Someone was so upset in Bristol that they left a floral tribute at Nipper’s foot. In London, the film crews arrived as the vultures descended on the last sale. HMV – His Master’s Voice – the British high street chain that had survived for nearly a hundred years had gone into liquidation. I went to the flagship on Oxford Street to feel what the final days were like – it’s the largest record store in the world – and paradoxically it was packed to the rafters. I’ve never seen the place busier, and I’d been going there forever.
I still preferred it to Amazon for the simple reason that you could browse when you had a spare few minutes, and find something you hadn’t expected. This remains the problem with Amazon – no matter how sophisticated the listing process becomes, you will never be looking in one section and have your eye caught by something on the other side of the room. But I have to say it was badly run, with stock fragmented away from its core business of music and film to include games, software and other bits and pieces. Whenever a chain does this it feels doomed.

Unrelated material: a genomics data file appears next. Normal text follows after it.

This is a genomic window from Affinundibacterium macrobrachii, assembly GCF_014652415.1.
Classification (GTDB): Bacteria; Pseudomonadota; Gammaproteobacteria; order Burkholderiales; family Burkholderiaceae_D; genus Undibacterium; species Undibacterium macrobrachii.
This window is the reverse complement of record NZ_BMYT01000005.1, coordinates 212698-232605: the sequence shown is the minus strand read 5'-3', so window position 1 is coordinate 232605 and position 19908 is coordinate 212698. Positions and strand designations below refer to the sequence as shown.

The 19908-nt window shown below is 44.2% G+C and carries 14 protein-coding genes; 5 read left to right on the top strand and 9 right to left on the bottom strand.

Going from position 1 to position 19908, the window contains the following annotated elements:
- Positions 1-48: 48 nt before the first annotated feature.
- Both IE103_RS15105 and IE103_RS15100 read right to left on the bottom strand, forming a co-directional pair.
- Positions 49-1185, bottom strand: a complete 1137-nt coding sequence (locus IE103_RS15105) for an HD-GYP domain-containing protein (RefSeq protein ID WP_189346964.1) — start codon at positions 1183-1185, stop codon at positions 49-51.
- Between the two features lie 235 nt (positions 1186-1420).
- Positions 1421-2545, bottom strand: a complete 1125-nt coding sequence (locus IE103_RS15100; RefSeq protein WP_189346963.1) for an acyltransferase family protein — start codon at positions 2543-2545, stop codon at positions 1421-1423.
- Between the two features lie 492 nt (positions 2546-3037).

The owners say it will survive in one form or another, and I hope it does. In the same week, Jessops photography folded and Blockbuster finally vanished for good. Now Tesco and other chains have been accused of selling burgers tainted with other meat products, and it feels as if the traditional high street is really starting to change.
I hope so. Over Christmas I set off with the intention of shopping in the West End several times and got derailed by the wares in a new wave of cool indie local shops in King’s Cross. I have never used a car to go food shopping because there are plenty of small shops and markets in Central London. I buy French bread and cheeses in St Pancras Station, fresh fish and vegetables in Islington, but good meat remains a problem because there are so few butchers left now.
However, it’s difficult for families to do this. It takes time and costs more, but the alternative is to end up back at a supermarket. Online orderers Hubbub round up the best from small shops in your area and deliver when you get home, allowing local producers to stay busy on weekdays as well as the weekends. Supermarkets are at the bottom of the quality chain. Produce is graded, top quality for hotels and restaurants, then local suppliers and finally the big chains. Surely it’s better to consume less and make it high quality, rather than eating high volumes of third-rate food?
For years now, satellite chainstore malls have been destroying inner city high streets, but small shops can fight back if their rents stay controlled. Pop-up shops have gone from being a novelty to being ubiquitous, and many stay the course to become permanent. Perhaps Nipper will live on in some way, but it’s looking like the high street may really be changing for good.